A British icon of World War I aerial combat, just as the Supermarine Spitfire is for World War II, the Sopwith Camel might more aptly be compared to the equally iconic (if one is Japanese) Mitsubishi A6M2 Zero. A superb dogfighter in the hands of pilots who mastered its vicious idiosyncrasies, the Camel also packed a considerable punch for its day as the first British fighter with twin machine guns. It has been credited with the most aerial victories of any fighter type of the conflict, but that statistic is somewhat misleading - and further muddied by the heavy losses Camel units suffered in 1918, as higher performance types began to eclipse the plane. Nevertheless, Camels appeared on several battlefronts to the end of the war and beyond - during the Russian Civil War, for example - and performed remarkably well in a variety of other roles, including as a ground strafer, night fighter, night intruder, and carrier-based fighter.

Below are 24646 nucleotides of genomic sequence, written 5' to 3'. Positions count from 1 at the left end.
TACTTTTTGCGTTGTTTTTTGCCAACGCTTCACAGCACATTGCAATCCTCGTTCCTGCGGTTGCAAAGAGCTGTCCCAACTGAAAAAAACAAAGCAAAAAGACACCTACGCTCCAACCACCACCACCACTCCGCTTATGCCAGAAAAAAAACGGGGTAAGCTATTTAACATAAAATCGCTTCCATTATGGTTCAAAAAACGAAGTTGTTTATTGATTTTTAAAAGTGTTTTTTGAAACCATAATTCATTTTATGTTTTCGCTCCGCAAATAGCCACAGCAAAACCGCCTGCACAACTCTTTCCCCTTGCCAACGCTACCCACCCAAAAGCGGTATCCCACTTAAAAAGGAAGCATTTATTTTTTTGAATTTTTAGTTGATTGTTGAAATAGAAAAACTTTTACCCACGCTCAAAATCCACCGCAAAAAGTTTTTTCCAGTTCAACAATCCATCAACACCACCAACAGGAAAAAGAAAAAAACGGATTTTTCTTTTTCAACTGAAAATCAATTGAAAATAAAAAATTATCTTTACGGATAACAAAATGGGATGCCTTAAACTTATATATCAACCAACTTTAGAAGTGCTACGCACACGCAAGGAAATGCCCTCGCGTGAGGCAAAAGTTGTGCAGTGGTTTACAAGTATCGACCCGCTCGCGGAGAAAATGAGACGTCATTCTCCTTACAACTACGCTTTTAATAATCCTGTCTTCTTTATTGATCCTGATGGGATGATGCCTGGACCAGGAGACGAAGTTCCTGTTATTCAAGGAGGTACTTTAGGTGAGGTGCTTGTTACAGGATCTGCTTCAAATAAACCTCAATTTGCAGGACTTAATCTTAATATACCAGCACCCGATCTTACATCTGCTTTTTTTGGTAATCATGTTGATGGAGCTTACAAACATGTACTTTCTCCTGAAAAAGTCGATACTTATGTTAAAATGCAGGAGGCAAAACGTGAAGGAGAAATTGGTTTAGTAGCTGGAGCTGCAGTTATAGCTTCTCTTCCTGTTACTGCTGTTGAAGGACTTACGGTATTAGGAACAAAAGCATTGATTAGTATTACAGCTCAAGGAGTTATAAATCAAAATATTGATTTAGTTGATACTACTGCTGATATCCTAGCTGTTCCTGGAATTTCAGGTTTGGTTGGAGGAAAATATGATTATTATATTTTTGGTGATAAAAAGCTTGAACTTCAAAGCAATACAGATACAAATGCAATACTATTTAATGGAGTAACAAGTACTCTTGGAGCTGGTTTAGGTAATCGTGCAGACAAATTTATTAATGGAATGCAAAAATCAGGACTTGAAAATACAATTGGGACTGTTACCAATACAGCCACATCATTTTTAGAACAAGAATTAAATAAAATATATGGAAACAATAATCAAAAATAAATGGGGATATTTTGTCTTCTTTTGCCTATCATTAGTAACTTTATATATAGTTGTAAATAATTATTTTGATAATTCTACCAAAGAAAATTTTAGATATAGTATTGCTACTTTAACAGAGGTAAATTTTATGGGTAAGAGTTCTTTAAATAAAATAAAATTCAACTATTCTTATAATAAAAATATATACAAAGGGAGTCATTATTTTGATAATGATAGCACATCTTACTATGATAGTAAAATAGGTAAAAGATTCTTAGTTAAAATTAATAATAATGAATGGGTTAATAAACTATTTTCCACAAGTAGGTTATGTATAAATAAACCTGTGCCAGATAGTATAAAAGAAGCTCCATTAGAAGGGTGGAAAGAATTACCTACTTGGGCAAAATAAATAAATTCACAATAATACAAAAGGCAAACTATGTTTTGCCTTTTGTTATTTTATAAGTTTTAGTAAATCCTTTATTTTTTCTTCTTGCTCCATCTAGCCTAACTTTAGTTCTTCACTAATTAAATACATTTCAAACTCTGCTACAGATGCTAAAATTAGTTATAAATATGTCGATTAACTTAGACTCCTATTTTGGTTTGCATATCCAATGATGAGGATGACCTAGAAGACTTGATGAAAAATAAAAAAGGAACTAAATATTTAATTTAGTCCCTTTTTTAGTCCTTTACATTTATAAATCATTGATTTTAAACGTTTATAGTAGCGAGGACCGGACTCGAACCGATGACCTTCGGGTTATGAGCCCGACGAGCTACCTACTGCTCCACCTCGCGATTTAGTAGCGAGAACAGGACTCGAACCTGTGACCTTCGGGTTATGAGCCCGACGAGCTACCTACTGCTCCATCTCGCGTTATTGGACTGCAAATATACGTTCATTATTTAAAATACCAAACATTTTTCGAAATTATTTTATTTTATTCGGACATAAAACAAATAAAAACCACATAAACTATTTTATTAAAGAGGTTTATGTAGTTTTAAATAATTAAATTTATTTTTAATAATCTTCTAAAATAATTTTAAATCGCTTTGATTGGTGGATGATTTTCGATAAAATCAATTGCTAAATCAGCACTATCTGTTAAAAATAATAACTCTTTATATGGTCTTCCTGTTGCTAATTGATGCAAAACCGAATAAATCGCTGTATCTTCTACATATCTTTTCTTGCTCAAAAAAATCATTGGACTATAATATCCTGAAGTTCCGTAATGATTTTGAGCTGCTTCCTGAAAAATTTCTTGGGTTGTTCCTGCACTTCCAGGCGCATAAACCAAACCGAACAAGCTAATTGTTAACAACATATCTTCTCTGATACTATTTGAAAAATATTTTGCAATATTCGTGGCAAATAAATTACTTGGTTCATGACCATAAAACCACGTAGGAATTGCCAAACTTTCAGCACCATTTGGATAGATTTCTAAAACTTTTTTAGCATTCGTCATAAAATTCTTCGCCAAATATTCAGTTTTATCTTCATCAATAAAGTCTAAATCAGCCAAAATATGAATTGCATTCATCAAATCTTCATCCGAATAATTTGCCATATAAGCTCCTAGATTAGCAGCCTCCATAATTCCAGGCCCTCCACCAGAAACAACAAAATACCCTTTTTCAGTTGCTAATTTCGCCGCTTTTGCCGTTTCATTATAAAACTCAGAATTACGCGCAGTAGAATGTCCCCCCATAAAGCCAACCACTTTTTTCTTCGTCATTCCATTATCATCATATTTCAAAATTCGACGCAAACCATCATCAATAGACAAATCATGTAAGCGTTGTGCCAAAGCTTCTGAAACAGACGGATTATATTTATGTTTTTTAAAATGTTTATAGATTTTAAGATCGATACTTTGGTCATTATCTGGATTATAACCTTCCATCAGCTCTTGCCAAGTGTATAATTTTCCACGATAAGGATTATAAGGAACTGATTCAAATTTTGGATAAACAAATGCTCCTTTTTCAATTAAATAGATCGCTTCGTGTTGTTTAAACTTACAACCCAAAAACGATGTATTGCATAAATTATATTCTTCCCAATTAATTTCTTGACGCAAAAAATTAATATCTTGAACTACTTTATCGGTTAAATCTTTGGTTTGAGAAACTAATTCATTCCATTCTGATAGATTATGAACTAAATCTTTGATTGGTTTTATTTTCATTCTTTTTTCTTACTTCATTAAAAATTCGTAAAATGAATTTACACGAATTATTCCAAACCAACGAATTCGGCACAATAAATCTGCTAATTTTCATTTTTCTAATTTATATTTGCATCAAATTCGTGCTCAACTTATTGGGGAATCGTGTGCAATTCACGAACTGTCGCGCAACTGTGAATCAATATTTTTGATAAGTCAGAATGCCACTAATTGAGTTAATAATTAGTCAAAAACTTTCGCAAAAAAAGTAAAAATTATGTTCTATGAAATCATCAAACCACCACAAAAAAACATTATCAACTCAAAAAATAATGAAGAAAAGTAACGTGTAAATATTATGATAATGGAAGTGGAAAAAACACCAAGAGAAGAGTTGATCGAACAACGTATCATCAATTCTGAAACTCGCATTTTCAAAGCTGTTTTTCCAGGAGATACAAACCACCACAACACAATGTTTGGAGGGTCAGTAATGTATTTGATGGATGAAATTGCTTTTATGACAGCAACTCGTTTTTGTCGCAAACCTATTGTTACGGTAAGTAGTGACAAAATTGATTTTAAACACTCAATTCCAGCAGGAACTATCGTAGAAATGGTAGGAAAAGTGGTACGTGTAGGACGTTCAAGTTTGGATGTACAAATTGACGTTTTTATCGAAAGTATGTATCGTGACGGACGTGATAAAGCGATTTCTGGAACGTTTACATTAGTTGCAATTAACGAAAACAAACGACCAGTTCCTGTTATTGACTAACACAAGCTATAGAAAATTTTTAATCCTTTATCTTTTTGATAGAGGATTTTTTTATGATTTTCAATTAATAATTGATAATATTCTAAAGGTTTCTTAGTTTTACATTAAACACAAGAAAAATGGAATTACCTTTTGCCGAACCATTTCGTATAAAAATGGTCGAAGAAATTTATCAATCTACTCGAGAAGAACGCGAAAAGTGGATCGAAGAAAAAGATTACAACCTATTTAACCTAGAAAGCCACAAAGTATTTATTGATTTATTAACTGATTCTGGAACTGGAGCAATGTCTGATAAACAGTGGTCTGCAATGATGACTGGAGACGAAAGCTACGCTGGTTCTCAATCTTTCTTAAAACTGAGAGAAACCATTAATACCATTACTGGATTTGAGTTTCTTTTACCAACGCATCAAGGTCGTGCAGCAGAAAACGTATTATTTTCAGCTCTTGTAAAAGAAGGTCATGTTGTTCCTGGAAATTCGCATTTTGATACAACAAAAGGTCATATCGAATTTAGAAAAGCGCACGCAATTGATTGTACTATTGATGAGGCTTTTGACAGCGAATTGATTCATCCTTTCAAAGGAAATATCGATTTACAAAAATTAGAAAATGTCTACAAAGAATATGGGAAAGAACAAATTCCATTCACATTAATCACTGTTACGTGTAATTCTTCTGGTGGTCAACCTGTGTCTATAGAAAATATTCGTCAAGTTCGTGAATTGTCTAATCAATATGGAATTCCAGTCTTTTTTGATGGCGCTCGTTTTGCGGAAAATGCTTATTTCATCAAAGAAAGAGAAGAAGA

"Selling a Sopwith Camel book to a Dawn Patrol WWI gaming audience will be easier than pawning off mittens to Eskimos, especially when it's written by veteran author Jon Guttman ... The text of "Sopwith Camel" contains all the usual treats including a full operation history, seaborne carrier operations, a description of the development process and the various contractors who built the Camel, and much more." --Indy Squadron Dispatch (November 2012)
"As with other books in this series, author Jon Guttman covers the aircraft's initial design and development as well as its introduction into unit service. Much of the book is dedicated to its combat record, as well it should. In this part of the publication we get the majority of pilot stories. The book is full of period photos as well as profiles and other artwork to make for a well rounded title. In line with the previous title, this one has a back page foldout that provides a cutaway of the Camel, a nice feature of this series." - Scott Van Aken, Modeling Madness (November 2012)
"[The Sopwith Camel's] history is deftly charted here, with accompanying vintage blakc and white photos throughout." - The Midwest Book Review (February 2013)